Maria Emelianenko
Department of Mathematics
Pennsylvania State University
Portfolio Home Teaching
Public use of
Digital media
Reflection on
I taught
Display of electronic teaching materials
    Digital media resources used:

  • Powerpoint presentations

    In my Math250 class this semester I made lecture notes in Powerpoint format, so that students could use them to review the material before the exam. I also dedicated a couple of classes to going through the presentations in class, paying special attention to model problems and outlining the contents of the chapter once again. A lot of them actually printed them out and used them as guidelines when doing practice exams. Here is one of the presentations I created:

    Chapter 1 slides (Powerpoint converted to PDF, 152KB)

  • Digital video clips

    This is a Quicktime clip showing construction of a Fourier series. This movie is a free web-based resource and was meant to complement the lecture material in my Spring 2002 Math251 class. I asked students to look at this movie and several other applets at home to broaden their understanding of the subject.

    Fourier series movie (2.35MB, needs Quicktime to play)

    (Description: The clip runs for about 5 seconds. It shows harmonic functions with higher frequencies being suporposed with lower frequency ones. The more functions enter the picture, the better it approximates the curvy shape of the Fourier series. Limiting behaviour is shown at the end.)

  • Graphics and pictures for overhead transparencies

    When you're running a course that is very intense and packed tight with all kinds of material, there are situations when you have to pick - either you make students see the "big picture" before doing examples and explaining technicalities, or you jump into examples right away, leaving abstract concepts aside. I personally prefer having a theoretical background of some kind before proceeding to explore examples and special cases, but I came to realize that most of the students in engineering sequence do not follow this material well unless provided with proper motivation. That is why I usually make a compromise: I bring a couple of transparencies to class and walk through some theory and several model examples before discussing concrete and down-to-earth examples. This way it doesn't take so much time, so I manage to keep their attention, and they do get a bigger picture left in their heads before crunching in the numbers. Sometimes I also use overhead to show graphs which are difficult to reproduce or look better in colors than drawn on the board. Here are some of the pictures I used with the overhead transparencies:

    Model word problem: mixture (PDF, 104KB)
    Graph showing implicit vs. explicit solution (PDF, 556KB)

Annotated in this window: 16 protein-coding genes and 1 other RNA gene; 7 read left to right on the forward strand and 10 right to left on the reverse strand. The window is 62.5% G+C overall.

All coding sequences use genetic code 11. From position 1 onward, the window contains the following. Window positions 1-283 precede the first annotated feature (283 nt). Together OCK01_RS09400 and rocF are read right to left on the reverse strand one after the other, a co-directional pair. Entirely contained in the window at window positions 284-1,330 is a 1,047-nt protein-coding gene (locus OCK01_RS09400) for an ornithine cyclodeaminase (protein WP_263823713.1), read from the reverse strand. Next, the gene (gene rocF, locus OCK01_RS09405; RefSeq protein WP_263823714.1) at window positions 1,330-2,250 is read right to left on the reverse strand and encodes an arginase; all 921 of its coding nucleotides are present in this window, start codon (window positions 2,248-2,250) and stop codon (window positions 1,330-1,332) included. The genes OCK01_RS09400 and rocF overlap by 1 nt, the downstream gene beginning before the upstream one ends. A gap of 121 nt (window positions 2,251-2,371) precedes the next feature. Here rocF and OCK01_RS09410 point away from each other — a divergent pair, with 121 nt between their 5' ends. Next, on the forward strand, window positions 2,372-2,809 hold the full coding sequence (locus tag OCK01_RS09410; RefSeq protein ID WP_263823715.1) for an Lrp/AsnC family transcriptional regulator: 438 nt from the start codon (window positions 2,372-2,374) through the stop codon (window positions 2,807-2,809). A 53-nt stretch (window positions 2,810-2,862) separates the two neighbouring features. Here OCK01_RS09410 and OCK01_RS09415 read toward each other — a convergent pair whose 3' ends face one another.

The pictures in these slides were produced with MATLAB as EPS first, then were incorporated into a LaTeX file and converted to PDF.

  • Homework/quiz solutions with LaTeX and PDF

    For several semesters now I've been providing my students with online solutions to all homeworks, quizzes and group projects assigned in the course. I've also scanned all practice exams I found and made solutions to them available on the web. I know my solutions have been widely popular in student community, and not only to students in my sections, and I think it did help them a lot in understanding of basic math concepts, since they tried to mimic the arguments in their own solutions. The format I found works best for the online documents, especially when it comes to the questions of platform independence, is a LaTeX-compiled PDF format. In fact, I try to make PDF files out of all other formats as well to avoid possible complications. Here are some examples:

    Homework 3 solution set (PDF, 60KB)
    Project 1 solution set (PDF, 41KB)
    Calculus formulae sheet (PDF, 111KB)

    The last one of these is a list of formulae I made for my students in the beginning of the semester. Since the knowledge of these formulae is essential to mastering the material of any differential equation course, I made my students review and memorize this list and tested them with a small preliminary quiz the first week of classes. Not only it made them go back to long forgotten calculus material, but it also made it possible to me to identify the students who came with a weak background and needed some additional help.

  • Interactive applets and MATLAB software

    One undoubtable advantage of modern teaching is an availability of extensive web-based resources which a teacher can incorporate into the stream of a course. I'm very grateful to Prof. Chartier, Prof. White and many other extraordinary teachers whose courtesy allowed me to brighten the contents of my courses with colorful and concise pictures and Java applets. The first and the third applets listed below were demonstrated in class to give an insight into the topic of the lecture.

    Falling Body tool
    Direction fields applet
    Fourier series applet

    The second link above is an applet students used to construct direction fields in my Math250 and Math251 courses. There were a couple of alternative software tools they were allowed to use, such as MATLAB "dfield6" script or Moses Glasner's Java applets. I used MATLAB a lot while teaching these courses to demonstrate the use of direction fields in class and to produce the solution sets for homework assignments. You're being invited to look at the Homework 1 solution set for Math250, for instance, which contained several direction field pictures.

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